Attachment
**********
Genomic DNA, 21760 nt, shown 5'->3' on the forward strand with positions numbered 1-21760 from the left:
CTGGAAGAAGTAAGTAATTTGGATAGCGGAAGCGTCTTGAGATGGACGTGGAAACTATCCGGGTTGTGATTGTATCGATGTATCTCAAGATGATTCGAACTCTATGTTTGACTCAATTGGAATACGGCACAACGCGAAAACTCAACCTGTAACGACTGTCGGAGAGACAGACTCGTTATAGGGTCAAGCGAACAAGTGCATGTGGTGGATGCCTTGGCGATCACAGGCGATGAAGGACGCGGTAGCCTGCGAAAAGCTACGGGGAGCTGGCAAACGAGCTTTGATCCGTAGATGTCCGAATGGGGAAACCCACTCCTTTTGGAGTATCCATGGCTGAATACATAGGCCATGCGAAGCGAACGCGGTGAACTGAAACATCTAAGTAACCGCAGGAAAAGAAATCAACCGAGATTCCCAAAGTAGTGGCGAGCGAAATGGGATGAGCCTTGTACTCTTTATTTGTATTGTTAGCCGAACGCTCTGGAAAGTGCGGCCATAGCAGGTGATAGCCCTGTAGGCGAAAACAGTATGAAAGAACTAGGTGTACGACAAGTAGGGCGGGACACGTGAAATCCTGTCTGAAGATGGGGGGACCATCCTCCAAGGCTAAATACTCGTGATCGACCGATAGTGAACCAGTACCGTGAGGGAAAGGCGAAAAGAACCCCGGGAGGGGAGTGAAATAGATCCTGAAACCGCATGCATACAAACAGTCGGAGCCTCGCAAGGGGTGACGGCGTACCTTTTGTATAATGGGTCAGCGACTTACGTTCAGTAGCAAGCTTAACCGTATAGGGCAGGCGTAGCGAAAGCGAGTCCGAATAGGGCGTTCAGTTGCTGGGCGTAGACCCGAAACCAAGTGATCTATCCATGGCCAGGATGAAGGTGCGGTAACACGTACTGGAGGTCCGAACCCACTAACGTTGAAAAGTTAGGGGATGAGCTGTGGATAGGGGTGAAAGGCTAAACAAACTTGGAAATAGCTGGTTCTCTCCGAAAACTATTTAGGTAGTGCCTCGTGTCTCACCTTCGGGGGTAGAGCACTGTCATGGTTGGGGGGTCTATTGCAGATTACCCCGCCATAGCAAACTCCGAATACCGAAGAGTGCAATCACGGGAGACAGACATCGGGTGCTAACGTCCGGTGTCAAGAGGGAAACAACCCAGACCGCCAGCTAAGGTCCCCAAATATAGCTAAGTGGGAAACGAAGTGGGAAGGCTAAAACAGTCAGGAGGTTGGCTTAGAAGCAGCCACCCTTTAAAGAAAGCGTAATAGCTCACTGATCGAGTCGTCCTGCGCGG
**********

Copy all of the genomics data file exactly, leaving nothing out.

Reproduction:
Genomic DNA, 21760 nt, shown 5'->3' on the forward strand with positions numbered 1-21760 from the left:
CTGGAAGAAGTAAGTAATTTGGATAGCGGAAGCGTCTTGAGATGGACGTGGAAACTATCCGGGTTGTGATTGTATCGATGTATCTCAAGATGATTCGAACTCTATGTTTGACTCAATTGGAATACGGCACAACGCGAAAACTCAACCTGTAACGACTGTCGGAGAGACAGACTCGTTATAGGGTCAAGCGAACAAGTGCATGTGGTGGATGCCTTGGCGATCACAGGCGATGAAGGACGCGGTAGCCTGCGAAAAGCTACGGGGAGCTGGCAAACGAGCTTTGATCCGTAGATGTCCGAATGGGGAAACCCACTCCTTTTGGAGTATCCATGGCTGAATACATAGGCCATGCGAAGCGAACGCGGTGAACTGAAACATCTAAGTAACCGCAGGAAAAGAAATCAACCGAGATTCCCAAAGTAGTGGCGAGCGAAATGGGATGAGCCTTGTACTCTTTATTTGTATTGTTAGCCGAACGCTCTGGAAAGTGCGGCCATAGCAGGTGATAGCCCTGTAGGCGAAAACAGTATGAAAGAACTAGGTGTACGACAAGTAGGGCGGGACACGTGAAATCCTGTCTGAAGATGGGGGGACCATCCTCCAAGGCTAAATACTCGTGATCGACCGATAGTGAACCAGTACCGTGAGGGAAAGGCGAAAAGAACCCCGGGAGGGGAGTGAAATAGATCCTGAAACCGCATGCATACAAACAGTCGGAGCCTCGCAAGGGGTGACGGCGTACCTTTTGTATAATGGGTCAGCGACTTACGTTCAGTAGCAAGCTTAACCGTATAGGGCAGGCGTAGCGAAAGCGAGTCCGAATAGGGCGTTCAGTTGCTGGGCGTAGACCCGAAACCAAGTGATCTATCCATGGCCAGGATGAAGGTGCGGTAACACGTACTGGAGGTCCGAACCCACTAACGTTGAAAAGTTAGGGGATGAGCTGTGGATAGGGGTGAAAGGCTAAACAAACTTGGAAATAGCTGGTTCTCTCCGAAAACTATTTAGGTAGTGCCTCGTGTCTCACCTTCGGGGGTAGAGCACTGTCATGGTTGGGGGGTCTATTGCAGATTACCCCGCCATAGCAAACTCCGAATACCGAAGAGTGCAATCACGGGAGACAGACATCGGGTGCTAACGTCCGGTGTCAAGAGGGAAACAACCCAGACCGCCAGCTAAGGTCCCCAAATATAGCTAAGTGGGAAACGAAGTGGGAAGGCTAAAACAGTCAGGAGGTTGGCTTAGAAGCAGCCACCCTTTAAAGAAAGCGTAATAGCTCACTGATCGAGTCGTCCTGCGCGG